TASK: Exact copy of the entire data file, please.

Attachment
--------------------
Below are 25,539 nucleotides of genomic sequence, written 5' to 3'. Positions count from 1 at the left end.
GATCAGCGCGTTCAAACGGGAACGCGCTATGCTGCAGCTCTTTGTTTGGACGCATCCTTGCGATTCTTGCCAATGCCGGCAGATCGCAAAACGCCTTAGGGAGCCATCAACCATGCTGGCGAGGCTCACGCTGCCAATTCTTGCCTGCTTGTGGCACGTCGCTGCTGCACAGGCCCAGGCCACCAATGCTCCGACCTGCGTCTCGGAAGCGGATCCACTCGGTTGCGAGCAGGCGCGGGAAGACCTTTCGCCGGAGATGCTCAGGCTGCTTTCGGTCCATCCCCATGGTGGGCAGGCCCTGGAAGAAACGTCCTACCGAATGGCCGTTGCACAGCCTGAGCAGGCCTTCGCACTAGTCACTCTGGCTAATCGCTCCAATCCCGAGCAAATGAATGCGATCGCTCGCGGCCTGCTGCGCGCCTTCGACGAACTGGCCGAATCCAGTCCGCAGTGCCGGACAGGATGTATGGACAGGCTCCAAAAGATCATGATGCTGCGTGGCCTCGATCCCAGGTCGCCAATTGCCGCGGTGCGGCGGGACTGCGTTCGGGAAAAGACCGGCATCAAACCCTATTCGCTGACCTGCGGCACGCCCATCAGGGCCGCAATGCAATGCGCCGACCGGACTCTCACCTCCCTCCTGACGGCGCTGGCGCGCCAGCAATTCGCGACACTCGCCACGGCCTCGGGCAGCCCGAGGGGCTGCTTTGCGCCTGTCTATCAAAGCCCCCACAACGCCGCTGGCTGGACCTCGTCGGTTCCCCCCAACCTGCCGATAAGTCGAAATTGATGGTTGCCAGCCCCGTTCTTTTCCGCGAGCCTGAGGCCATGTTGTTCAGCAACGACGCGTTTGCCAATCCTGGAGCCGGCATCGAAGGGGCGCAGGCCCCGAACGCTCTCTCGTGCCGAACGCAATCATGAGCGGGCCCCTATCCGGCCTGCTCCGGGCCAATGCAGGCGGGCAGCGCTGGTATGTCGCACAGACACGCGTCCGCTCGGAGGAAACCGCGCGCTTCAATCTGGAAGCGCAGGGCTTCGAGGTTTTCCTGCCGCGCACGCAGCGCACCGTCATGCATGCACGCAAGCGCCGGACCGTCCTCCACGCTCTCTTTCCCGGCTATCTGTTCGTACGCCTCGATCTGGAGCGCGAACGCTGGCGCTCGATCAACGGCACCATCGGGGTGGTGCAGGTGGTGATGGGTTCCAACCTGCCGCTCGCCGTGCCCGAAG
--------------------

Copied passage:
Below are 25,539 nucleotides of genomic sequence, written 5' to 3'. Positions count from 1 at the left end.
GATCAGCGCGTTCAAACGGGAACGCGCTATGCTGCAGCTCTTTGTTTGGACGCATCCTTGCGATTCTTGCCAATGCCGGCAGATCGCAAAACGCCTTAGGGAGCCATCAACCATGCTGGCGAGGCTCACGCTGCCAATTCTTGCCTGCTTGTGGCACGTCGCTGCTGCACAGGCCCAGGCCACCAATGCTCCGACCTGCGTCTCGGAAGCGGATCCACTCGGTTGCGAGCAGGCGCGGGAAGACCTTTCGCCGGAGATGCTCAGGCTGCTTTCGGTCCATCCCCATGGTGGGCAGGCCCTGGAAGAAACGTCCTACCGAATGGCCGTTGCACAGCCTGAGCAGGCCTTCGCACTAGTCACTCTGGCTAATCGCTCCAATCCCGAGCAAATGAATGCGATCGCTCGCGGCCTGCTGCGCGCCTTCGACGAACTGGCCGAATCCAGTCCGCAGTGCCGGACAGGATGTATGGACAGGCTCCAAAAGATCATGATGCTGCGTGGCCTCGATCCCAGGTCGCCAATTGCCGCGGTGCGGCGGGACTGCGTTCGGGAAAAGACCGGCATCAAACCCTATTCGCTGACCTGCGGCACGCCCATCAGGGCCGCAATGCAATGCGCCGACCGGACTCTCACCTCCCTCCTGACGGCGCTGGCGCGCCAGCAATTCGCGACACTCGCCACGGCCTCGGGCAGCCCGAGGGGCTGCTTTGCGCCTGTCTATCAAAGCCCCCACAACGCCGCTGGCTGGACCTCGTCGGTTCCCCCCAACCTGCCGATAAGTCGAAATTGATGGTTGCCAGCCCCGTTCTTTTCCGCGAGCCTGAGGCCATGTTGTTCAGCAACGACGCGTTTGCCAATCCTGGAGCCGGCATCGAAGGGGCGCAGGCCCCGAACGCTCTCTCGTGCCGAACGCAATCATGAGCGGGCCCCTATCCGGCCTGCTCCGGGCCAATGCAGGCGGGCAGCGCTGGTATGTCGCACAGACACGCGTCCGCTCGGAGGAAACCGCGCGCTTCAATCTGGAAGCGCAGGGCTTCGAGGTTTTCCTGCCGCGCACGCAGCGCACCGTCATGCATGCACGCAAGCGCCGGACCGTCCTCCACGCTCTCTTTCCCGGCTATCTGTTCGTACGCCTCGATCTGGAGCGCGAACGCTGGCGCTCGATCAACGGCACCATCGGGGTGGTGCAGGTGGTGATGGGTTCCAACCTGCCGCTCGCCGTGCCCGAAG